Not Defined vs. Disabled Security Settings

Archived from groups: microsoft.public.win2000.security (More info?)

If security options settings are left as "not defined", how does that differ
from "disabled"? For example, if the setting "Devices: Restrict CD_ROM
access....." is left not defined what state is it in?

If you do not want a setting to be active is it ok to leave it not defined
or should you specifically set it to "disabled"?
5 answers Last reply
More about defined disabled security settings
  1. Archived from groups: microsoft.public.win2000.security (More info?)

    "SecAdmin" <SecAdmin@discussions.microsoft.com> wrote in message
    news:099DCF17-2866-4E0D-BB85-94760312589B@microsoft.com...
    > If security options settings are left as "not defined", how does that
    differ
    > from "disabled"? For example, if the setting "Devices: Restrict CD_ROM
    > access....." is left not defined what state is it in?

    The default state (in this case unrestricted) OR
    the state of any previous GPO which would set it.


    > If you do not want a setting to be active is it ok to leave it not defined
    > or should you specifically set it to "disabled"?

    In other words the difference between "not defined"
    and "disable" is QUITE striking since disabled means
    this setting will NOT be the case (i.e., the negative
    will be the case), but "not defined" says NOTHING
    about the state (i.e., it is left unchanged from what it
    was before the policy was processed.)

    There also are difference in a "No override" policy
    since with "not defined" there is nothing to override
    and subsequent policies may change this setting (either
    way.)

    --
    Herb Martin
  2. Archived from groups: microsoft.public.win2000.security (More info?)

    Not defined can be dangerous for security options. There is a default
    setting for undefined but if a policy had been previously applied and then
    set back to undefined you can have unpredictable results and undefined may
    not longer mean the default setting. If you want a security option to be
    either enabled or disabled then configure it exactly the way you want it. It
    is also a good idea to use the Security Configuration and Analysis mmc
    snapin tool to check for security settings against a template such as setup
    security.inf to see what it reports with an analysis compared to what you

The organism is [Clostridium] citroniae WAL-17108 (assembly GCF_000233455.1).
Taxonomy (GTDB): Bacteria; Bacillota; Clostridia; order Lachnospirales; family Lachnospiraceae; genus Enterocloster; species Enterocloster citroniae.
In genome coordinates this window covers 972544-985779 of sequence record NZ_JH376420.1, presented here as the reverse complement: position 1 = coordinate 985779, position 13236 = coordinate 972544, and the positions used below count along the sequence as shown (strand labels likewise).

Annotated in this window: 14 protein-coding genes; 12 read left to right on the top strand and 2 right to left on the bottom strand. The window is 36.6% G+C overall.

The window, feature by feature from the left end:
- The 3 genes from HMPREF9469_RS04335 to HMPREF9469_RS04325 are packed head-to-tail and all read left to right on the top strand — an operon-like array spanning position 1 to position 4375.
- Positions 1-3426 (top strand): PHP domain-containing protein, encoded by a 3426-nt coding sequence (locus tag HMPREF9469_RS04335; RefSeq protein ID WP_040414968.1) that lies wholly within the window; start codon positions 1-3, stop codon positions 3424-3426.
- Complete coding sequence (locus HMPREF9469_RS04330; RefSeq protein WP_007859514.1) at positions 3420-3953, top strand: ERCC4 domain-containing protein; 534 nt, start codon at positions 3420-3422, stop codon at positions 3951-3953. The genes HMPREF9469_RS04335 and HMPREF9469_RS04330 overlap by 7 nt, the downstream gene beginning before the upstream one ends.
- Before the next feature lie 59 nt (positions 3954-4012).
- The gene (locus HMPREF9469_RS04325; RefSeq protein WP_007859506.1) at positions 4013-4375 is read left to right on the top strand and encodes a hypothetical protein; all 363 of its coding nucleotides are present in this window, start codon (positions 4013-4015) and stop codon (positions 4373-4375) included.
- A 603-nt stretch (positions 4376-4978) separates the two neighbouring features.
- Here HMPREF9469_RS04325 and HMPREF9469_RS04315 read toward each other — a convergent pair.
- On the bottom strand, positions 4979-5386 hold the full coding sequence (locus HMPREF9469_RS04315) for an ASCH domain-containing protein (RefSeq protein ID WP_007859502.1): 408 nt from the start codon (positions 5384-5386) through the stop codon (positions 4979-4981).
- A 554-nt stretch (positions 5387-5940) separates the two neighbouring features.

expect. The various free Microsoft security guides can be very helpful when
    looking for information on security options such as the Windows 2000
    Security Hardening Guide available at the link below. --- Steve

    http://www.microsoft.com/technet/security/prodtech/windows2000/win2khg/05sconfg.mspx

    "SecAdmin" <SecAdmin@discussions.microsoft.com> wrote in message
    news:099DCF17-2866-4E0D-BB85-94760312589B@microsoft.com...
    > If security options settings are left as "not defined", how does that
    > differ
    > from "disabled"? For example, if the setting "Devices: Restrict CD_ROM
    > access....." is left not defined what state is it in?
    >
    > If you do not want a setting to be active is it ok to leave it not defined
    > or should you specifically set it to "disabled"?
  3. Archived from groups: microsoft.public.win2000.security (More info?)

    "Steven L Umbach" <n9rou@nospam-comcast.net> wrote in message
    news:ubPf#vJGFHA.560@TK2MSFTNGP15.phx.gbl...
    > Not defined can be dangerous for security options. There is a default
    > setting for undefined but if a policy had been previously applied and then
    > set back to undefined you can have unpredictable results and undefined may
    > not longer mean the default setting.

    While what Steven says it true, 'undefined' may be very
    useful too (the vast majority of GPO setting may remained
    undefined).

    Undefined just means THIS GPO will not make a change
    (or enforce a setting) either way.

    > If you want a security option to be
    > either enabled or disabled then configure it exactly the way you want it.

    Exactly, but if you are setting it from another GPO
    there is no reason to ALWAYS set the same options
    since it is common to divide up GPOs by the general
    "purpose" of that GPO and there may be many items
    you just don't care about -- or at least not at the "level"
    (Site, Domain, OU) or in that GPO.

    > It
    > is also a good idea to use the Security Configuration and Analysis mmc
    > snapin tool to check for security settings against a template such as
    setup
    > security.inf to see what it reports with an analysis compared to what you
    > expect.

    Good advice too.

    > The various free Microsoft security guides can be very helpful when